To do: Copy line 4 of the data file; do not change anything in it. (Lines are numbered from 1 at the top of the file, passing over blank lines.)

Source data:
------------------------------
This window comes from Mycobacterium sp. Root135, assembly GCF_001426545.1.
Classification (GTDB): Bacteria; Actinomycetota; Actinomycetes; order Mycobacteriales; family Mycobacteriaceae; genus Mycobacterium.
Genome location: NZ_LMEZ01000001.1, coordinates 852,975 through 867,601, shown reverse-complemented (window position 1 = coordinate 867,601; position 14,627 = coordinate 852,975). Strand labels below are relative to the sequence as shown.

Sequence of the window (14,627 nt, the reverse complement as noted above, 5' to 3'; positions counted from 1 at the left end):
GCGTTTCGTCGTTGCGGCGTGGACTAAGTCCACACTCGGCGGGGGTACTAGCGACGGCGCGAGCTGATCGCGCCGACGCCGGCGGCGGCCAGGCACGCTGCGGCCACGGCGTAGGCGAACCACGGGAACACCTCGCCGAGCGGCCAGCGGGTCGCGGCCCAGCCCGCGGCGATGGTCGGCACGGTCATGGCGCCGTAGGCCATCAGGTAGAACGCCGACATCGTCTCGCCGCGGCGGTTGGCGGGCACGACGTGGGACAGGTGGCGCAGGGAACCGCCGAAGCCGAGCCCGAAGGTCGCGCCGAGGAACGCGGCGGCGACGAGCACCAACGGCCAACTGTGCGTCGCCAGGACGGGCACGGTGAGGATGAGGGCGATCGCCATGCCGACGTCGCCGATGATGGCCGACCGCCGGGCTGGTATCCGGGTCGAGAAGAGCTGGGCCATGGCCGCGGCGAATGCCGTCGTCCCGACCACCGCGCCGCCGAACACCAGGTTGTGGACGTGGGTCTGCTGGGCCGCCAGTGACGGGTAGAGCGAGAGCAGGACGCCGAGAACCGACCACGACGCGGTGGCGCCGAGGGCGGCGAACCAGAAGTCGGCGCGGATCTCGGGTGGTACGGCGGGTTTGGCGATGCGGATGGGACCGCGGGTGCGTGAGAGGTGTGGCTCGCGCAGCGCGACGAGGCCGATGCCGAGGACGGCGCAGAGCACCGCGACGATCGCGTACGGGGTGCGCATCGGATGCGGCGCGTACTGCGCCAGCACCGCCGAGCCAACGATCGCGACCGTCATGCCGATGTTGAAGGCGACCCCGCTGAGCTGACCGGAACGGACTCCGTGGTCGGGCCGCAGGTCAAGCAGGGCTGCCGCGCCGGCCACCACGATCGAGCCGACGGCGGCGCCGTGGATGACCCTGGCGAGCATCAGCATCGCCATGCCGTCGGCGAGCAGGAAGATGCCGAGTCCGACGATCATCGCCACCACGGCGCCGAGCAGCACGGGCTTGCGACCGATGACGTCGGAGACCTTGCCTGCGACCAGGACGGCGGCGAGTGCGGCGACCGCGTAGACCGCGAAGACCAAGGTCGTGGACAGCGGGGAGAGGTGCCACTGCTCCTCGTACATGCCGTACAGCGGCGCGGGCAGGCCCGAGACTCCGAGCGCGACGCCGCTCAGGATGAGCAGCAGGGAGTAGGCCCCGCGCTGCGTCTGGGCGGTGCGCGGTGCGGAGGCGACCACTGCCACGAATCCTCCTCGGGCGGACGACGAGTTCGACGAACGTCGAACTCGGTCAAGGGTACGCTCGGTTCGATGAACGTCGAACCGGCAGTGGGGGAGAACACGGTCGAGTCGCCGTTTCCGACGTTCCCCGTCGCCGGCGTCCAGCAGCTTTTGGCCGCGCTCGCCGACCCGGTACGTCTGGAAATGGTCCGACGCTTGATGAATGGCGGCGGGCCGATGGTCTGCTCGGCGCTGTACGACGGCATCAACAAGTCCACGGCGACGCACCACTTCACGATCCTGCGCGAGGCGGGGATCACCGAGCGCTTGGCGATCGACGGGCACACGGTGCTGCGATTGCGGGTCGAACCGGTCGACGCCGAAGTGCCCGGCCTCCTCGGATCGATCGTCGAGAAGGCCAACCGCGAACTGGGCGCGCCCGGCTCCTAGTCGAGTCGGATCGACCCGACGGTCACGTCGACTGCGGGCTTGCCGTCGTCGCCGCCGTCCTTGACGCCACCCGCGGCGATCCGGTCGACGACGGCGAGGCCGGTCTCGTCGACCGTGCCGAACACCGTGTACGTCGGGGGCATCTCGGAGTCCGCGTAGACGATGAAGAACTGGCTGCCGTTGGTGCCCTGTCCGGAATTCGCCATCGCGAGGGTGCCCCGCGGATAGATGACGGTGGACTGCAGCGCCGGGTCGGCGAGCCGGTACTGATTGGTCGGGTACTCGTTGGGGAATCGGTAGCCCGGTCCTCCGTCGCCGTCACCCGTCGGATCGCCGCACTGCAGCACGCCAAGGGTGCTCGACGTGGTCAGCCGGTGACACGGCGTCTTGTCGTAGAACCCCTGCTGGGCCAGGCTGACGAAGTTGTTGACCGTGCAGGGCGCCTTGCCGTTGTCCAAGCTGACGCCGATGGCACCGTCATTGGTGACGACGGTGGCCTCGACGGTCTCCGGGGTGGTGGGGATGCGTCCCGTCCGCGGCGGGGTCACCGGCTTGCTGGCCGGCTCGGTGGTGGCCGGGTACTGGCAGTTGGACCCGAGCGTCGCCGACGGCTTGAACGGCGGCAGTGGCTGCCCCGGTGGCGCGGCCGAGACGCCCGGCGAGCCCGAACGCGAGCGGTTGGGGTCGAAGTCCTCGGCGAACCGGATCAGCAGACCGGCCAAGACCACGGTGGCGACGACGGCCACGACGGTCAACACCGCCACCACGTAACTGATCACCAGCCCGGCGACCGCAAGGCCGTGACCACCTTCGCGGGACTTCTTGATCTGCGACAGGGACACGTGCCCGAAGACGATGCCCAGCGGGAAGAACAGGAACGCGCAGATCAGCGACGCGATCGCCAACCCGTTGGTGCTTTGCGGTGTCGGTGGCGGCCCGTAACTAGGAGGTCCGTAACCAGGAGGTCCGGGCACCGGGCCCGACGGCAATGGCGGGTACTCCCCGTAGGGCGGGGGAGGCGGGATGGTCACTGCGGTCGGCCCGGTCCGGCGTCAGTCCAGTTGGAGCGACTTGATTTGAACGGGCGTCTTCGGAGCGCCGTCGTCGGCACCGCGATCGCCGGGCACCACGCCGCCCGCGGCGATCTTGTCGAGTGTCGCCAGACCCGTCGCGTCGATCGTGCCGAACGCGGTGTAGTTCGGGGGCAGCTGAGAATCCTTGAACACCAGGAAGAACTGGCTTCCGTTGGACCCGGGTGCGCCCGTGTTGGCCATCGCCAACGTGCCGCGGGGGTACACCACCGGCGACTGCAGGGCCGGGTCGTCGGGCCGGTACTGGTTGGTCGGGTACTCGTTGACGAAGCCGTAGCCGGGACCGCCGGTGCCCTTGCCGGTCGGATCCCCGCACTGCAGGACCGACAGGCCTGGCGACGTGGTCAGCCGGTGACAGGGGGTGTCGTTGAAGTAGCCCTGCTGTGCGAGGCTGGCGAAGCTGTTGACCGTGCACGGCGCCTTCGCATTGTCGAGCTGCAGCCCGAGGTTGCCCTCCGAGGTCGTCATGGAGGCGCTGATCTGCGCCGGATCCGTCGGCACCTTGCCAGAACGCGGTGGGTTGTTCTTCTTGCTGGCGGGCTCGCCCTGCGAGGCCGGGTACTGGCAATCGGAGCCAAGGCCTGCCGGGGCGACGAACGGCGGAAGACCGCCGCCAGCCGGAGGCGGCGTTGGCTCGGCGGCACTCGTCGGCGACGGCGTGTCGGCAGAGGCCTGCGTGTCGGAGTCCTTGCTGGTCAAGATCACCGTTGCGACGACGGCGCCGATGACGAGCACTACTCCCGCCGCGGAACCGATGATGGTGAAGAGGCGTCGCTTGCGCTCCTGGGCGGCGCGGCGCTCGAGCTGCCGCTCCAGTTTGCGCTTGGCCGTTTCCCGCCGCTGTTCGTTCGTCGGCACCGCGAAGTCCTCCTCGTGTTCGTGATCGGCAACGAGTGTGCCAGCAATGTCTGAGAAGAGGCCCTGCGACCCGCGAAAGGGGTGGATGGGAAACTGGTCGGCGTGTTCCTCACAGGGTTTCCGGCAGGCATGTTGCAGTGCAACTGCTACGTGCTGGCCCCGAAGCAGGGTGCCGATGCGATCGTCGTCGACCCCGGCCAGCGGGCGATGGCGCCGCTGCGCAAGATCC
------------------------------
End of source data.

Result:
Sequence of the window (14,627 nt, the reverse complement as noted above, 5' to 3'; positions counted from 1 at the left end):